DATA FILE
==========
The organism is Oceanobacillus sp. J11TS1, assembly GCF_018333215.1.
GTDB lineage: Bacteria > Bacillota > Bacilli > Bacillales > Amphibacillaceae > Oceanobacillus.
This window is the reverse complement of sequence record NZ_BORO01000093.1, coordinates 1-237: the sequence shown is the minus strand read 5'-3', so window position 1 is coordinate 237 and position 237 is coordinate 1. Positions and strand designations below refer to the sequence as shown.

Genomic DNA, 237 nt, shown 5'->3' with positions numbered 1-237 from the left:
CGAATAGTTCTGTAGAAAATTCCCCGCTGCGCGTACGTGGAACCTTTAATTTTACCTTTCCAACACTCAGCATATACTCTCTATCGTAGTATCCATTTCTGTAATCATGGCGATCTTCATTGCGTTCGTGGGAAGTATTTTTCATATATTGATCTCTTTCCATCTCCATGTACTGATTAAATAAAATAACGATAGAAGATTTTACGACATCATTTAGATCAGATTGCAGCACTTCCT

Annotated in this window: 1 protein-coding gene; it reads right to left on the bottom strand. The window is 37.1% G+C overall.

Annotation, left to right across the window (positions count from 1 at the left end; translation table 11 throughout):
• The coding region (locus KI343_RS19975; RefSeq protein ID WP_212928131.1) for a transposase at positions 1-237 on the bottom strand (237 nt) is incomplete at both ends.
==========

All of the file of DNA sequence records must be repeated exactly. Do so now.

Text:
The organism is Oceanobacillus sp. J11TS1, assembly GCF_018333215.1.
GTDB lineage: Bacteria > Bacillota > Bacilli > Bacillales > Amphibacillaceae > Oceanobacillus.
This window is the reverse complement of sequence record NZ_BORO01000093.1, coordinates 1-237: the sequence shown is the minus strand read 5'-3', so window position 1 is coordinate 237 and position 237 is coordinate 1. Positions and strand designations below refer to the sequence as shown.

Genomic DNA, 237 nt, shown 5'->3' with positions numbered 1-237 from the left:
CGAATAGTTCTGTAGAAAATTCCCCGCTGCGCGTACGTGGAACCTTTAATTTTACCTTTCCAACACTCAGCATATACTCTCTATCGTAGTATCCATTTCTGTAATCATGGCGATCTTCATTGCGTTCGTGGGAAGTATTTTTCATATATTGATCTCTTTCCATCTCCATGTACTGATTAAATAAAATAACGATAGAAGATTTTACGACATCATTTAGATCAGATTGCAGCACTTCCT

Annotated in this window: 1 protein-coding gene; it reads right to left on the bottom strand. The window is 37.1% G+C overall.

Annotation, left to right across the window (positions count from 1 at the left end; translation table 11 throughout):
• The coding region (locus KI343_RS19975; RefSeq protein ID WP_212928131.1) for a transposase at positions 1-237 on the bottom strand (237 nt) is incomplete at both ends.